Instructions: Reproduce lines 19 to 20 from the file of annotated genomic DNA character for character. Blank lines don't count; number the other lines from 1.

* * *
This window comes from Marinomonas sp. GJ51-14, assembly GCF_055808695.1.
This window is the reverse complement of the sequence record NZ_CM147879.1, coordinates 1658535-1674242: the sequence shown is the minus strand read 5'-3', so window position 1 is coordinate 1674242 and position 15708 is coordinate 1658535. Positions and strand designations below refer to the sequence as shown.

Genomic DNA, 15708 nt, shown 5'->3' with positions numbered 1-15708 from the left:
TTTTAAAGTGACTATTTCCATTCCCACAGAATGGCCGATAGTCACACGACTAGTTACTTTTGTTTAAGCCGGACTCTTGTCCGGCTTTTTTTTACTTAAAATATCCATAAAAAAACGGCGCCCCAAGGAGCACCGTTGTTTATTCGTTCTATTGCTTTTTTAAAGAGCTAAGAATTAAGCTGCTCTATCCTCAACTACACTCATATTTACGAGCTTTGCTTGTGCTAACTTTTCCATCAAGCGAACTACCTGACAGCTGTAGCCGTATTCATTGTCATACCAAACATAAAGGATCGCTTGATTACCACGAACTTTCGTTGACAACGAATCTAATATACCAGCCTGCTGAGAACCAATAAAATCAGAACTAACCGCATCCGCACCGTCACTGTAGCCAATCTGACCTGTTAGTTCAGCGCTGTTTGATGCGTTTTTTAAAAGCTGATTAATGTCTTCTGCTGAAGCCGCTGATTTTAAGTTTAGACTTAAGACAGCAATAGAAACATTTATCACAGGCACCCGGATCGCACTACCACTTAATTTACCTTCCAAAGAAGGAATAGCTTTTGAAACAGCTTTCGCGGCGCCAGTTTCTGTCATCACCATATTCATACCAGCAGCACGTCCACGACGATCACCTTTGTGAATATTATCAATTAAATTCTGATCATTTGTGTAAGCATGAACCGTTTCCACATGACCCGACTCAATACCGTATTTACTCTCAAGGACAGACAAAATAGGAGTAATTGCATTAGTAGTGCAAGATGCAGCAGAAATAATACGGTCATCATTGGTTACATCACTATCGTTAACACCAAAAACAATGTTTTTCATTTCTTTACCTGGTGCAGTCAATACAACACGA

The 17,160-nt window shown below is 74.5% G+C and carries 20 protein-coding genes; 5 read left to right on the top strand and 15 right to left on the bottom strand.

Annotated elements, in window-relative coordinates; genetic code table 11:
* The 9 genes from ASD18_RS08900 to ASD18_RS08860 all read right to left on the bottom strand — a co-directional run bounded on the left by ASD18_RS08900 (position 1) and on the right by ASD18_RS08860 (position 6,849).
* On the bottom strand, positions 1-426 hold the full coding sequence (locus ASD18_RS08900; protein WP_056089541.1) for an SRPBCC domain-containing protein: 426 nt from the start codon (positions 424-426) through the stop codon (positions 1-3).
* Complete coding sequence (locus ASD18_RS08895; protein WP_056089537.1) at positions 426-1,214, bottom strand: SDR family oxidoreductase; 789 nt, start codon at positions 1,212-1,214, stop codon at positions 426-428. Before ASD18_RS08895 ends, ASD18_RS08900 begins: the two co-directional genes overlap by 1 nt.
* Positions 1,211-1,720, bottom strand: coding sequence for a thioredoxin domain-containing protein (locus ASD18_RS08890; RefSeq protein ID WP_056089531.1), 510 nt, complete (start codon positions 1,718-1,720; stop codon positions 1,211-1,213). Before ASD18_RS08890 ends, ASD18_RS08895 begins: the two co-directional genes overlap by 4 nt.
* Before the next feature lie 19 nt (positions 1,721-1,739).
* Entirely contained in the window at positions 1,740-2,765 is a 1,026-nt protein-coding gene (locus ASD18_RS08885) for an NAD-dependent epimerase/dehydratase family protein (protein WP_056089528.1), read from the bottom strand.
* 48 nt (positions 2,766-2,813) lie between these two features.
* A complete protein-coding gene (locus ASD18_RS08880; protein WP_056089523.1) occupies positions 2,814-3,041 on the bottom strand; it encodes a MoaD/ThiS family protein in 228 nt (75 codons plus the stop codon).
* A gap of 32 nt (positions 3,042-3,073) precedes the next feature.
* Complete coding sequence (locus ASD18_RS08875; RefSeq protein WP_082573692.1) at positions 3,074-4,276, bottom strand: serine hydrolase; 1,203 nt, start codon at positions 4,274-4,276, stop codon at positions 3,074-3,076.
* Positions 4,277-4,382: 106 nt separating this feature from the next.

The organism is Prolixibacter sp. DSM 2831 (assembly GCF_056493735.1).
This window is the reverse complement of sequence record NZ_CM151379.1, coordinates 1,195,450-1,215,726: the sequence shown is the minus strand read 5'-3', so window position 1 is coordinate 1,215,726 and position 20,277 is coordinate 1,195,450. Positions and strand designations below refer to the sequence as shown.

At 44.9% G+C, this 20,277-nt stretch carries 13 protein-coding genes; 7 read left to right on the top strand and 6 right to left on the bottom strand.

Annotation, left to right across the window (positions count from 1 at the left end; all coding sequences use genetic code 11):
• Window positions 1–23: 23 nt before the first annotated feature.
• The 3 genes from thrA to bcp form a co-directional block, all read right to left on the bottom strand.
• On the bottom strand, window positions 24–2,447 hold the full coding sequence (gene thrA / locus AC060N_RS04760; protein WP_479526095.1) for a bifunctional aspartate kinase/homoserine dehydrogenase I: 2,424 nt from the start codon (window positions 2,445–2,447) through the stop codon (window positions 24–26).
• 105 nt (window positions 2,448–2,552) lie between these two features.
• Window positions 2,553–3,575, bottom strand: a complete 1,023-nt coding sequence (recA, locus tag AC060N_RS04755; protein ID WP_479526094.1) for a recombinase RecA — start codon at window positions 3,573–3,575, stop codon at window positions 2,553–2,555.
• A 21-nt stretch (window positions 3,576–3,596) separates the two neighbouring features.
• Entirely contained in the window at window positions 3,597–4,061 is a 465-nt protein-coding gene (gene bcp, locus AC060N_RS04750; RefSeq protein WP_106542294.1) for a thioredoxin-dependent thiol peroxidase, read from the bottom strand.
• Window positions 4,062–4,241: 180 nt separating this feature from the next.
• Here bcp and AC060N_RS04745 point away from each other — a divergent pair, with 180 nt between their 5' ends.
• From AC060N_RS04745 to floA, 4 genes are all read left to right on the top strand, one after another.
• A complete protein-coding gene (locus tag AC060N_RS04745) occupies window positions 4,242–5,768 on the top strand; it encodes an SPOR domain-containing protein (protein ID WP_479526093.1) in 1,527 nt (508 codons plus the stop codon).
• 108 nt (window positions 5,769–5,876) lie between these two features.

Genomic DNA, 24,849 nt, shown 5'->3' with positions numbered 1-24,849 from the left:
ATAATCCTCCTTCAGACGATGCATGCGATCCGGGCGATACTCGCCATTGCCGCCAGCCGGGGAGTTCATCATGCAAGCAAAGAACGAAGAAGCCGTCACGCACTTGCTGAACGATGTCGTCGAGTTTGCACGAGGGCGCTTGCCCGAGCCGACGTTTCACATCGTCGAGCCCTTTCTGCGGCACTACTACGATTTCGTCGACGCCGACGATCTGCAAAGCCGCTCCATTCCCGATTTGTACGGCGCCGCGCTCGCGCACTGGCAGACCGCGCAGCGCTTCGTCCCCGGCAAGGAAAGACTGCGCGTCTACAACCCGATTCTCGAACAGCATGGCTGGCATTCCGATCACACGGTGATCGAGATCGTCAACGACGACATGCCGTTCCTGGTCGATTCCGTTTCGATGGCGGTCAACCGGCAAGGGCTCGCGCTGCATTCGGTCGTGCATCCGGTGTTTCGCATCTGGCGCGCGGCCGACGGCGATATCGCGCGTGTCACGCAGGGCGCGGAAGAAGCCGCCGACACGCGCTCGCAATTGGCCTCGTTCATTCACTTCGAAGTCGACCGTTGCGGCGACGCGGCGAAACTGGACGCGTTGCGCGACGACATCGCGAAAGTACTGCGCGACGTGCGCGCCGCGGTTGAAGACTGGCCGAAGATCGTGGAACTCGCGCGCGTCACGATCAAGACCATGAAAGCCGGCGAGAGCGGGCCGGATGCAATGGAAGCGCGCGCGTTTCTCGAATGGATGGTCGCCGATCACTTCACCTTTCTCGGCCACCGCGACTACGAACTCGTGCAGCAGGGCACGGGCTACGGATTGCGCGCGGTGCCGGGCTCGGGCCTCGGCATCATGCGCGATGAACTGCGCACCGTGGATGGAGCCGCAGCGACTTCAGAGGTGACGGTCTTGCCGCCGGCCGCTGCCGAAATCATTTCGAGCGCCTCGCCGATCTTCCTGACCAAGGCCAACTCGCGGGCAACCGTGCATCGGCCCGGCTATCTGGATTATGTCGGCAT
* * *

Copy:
This window is the reverse complement of sequence record NZ_CM151379.1, coordinates 1,195,450-1,215,726: the sequence shown is the minus strand read 5'-3', so window position 1 is coordinate 1,215,726 and position 20,277 is coordinate 1,195,450. Positions and strand designations below refer to the sequence as shown.

At 44.9% G+C, this 20,277-nt stretch carries 13 protein-coding genes; 7 read left to right on the top strand and 6 right to left on the bottom strand.